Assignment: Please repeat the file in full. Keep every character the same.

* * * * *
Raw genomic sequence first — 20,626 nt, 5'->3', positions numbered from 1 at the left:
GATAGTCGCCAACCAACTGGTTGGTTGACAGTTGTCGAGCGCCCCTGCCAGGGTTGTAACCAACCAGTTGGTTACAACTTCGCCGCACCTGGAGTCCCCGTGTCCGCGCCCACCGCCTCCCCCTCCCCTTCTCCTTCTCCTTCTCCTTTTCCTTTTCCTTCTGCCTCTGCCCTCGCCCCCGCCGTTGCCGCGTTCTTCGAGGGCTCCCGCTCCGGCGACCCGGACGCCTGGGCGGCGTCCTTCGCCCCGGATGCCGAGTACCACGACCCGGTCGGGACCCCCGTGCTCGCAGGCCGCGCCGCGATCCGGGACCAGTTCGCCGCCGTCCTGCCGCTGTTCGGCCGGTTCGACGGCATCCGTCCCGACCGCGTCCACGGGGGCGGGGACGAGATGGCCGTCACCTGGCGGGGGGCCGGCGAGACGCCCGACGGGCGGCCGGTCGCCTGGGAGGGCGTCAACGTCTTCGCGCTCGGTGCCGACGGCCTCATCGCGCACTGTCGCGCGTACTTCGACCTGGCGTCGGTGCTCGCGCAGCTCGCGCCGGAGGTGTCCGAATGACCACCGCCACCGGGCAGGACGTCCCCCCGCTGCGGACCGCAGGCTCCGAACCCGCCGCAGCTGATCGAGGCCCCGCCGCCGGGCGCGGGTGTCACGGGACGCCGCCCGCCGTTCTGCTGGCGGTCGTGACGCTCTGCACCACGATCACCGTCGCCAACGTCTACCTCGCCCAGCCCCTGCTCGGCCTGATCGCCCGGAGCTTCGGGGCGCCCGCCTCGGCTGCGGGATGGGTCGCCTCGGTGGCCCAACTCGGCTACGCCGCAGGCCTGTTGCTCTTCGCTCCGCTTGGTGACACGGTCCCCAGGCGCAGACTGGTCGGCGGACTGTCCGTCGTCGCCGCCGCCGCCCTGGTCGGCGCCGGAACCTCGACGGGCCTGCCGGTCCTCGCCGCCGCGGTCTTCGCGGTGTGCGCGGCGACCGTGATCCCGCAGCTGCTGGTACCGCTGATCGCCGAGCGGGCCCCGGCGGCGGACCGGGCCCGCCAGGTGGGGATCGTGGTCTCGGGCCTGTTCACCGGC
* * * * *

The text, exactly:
Raw genomic sequence first — 20,626 nt, 5'->3', positions numbered from 1 at the left:
GATAGTCGCCAACCAACTGGTTGGTTGACAGTTGTCGAGCGCCCCTGCCAGGGTTGTAACCAACCAGTTGGTTACAACTTCGCCGCACCTGGAGTCCCCGTGTCCGCGCCCACCGCCTCCCCCTCCCCTTCTCCTTCTCCTTCTCCTTTTCCTTTTCCTTCTGCCTCTGCCCTCGCCCCCGCCGTTGCCGCGTTCTTCGAGGGCTCCCGCTCCGGCGACCCGGACGCCTGGGCGGCGTCCTTCGCCCCGGATGCCGAGTACCACGACCCGGTCGGGACCCCCGTGCTCGCAGGCCGCGCCGCGATCCGGGACCAGTTCGCCGCCGTCCTGCCGCTGTTCGGCCGGTTCGACGGCATCCGTCCCGACCGCGTCCACGGGGGCGGGGACGAGATGGCCGTCACCTGGCGGGGGGCCGGCGAGACGCCCGACGGGCGGCCGGTCGCCTGGGAGGGCGTCAACGTCTTCGCGCTCGGTGCCGACGGCCTCATCGCGCACTGTCGCGCGTACTTCGACCTGGCGTCGGTGCTCGCGCAGCTCGCGCCGGAGGTGTCCGAATGACCACCGCCACCGGGCAGGACGTCCCCCCGCTGCGGACCGCAGGCTCCGAACCCGCCGCAGCTGATCGAGGCCCCGCCGCCGGGCGCGGGTGTCACGGGACGCCGCCCGCCGTTCTGCTGGCGGTCGTGACGCTCTGCACCACGATCACCGTCGCCAACGTCTACCTCGCCCAGCCCCTGCTCGGCCTGATCGCCCGGAGCTTCGGGGCGCCCGCCTCGGCTGCGGGATGGGTCGCCTCGGTGGCCCAACTCGGCTACGCCGCAGGCCTGTTGCTCTTCGCTCCGCTTGGTGACACGGTCCCCAGGCGCAGACTGGTCGGCGGACTGTCCGTCGTCGCCGCCGCCGCCCTGGTCGGCGCCGGAACCTCGACGGGCCTGCCGGTCCTCGCCGCCGCGGTCTTCGCGGTGTGCGCGGCGACCGTGATCCCGCAGCTGCTGGTACCGCTGATCGCCGAGCGGGCCCCGGCGGCGGACCGGGCCCGCCAGGTGGGGATCGTGGTCTCGGGCCTGTTCACCGGC